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6-Regulation: California (USA) sets rules for GE fish

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TITLE:  Rules set for bioengineered fish
SOURCE: Associated Press/The Modesto Bee, USA, by Don Thompson
DATE:   Feb 9, 2003

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Rules set for bioengineered fish

SACRAMENTO California regulators on Friday adopted rules that could allow
production of geneticall engineered fish, though there are no plans for
such fish farms in the state.

The decision by the Fish and Game Commission came over the objections of
state senators who warned the regulations "effectively legalize
commercialization of transgenic fish species in California."

The decision follows the commission's rejection last year of a proposal
to make California the first state to formally prohibit fish farmers from
introducing genetically altered fish into public waterways.

Commissioners and the Department of Fish and Game decided it is better to
regulate the fish to ensure none escapes into waterways where they could
potentially influence native species. The regulations create standards
for confining the fish and for securing buildings where the fish might be

The state is dealing in hypotheticals, since no one has proposed raising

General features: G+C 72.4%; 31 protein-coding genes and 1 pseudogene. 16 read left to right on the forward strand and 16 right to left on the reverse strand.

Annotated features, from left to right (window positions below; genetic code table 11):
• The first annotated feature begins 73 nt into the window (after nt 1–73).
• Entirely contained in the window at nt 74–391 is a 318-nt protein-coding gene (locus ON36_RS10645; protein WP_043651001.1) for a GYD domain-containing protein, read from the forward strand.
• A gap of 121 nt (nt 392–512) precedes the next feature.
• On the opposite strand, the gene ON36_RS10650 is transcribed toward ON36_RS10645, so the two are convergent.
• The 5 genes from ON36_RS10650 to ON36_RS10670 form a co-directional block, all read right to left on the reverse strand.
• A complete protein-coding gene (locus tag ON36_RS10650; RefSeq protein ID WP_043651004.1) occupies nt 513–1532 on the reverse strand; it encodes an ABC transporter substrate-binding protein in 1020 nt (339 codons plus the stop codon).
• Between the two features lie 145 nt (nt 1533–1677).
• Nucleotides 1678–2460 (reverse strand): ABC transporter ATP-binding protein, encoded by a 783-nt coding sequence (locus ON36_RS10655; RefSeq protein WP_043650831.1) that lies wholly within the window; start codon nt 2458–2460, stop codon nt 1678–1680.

the fish in California -- still, it is smart to get ahead of rapidly
advancing technology, said Ed Pert, the department's fisheries programs chief.

"I know people are thinking, 'Oh, you're permitting this now, everybody
and their brother is going to be doing this,' but that's not the case,"
Pert said.

State Sens. Byron Sher, D-Stanford, and Wesley Chesbro D-Arcata, said
they fear the state could soon see permit requests if the U.S. Food and
Drug Administration approves an application by Waltham, Mass.-based Aqua
Bounty Farms Inc. to produce genetically modified Atlantic salmon for
human consumption.

However, an FDA decision is still a year or more away and the company has
said it has no plans to raise the fish in California.

Biotech fish grow faster and fatter than natural fish. Fish that escape
from West Coast fish farms could potentially compete with or crossbreed
with protected wild Pacific salmon, the senators said in asking for a
delay in adoption of the standards.

California should ban the fish, not issue permits for them as allowed in
the regulations, the senators said.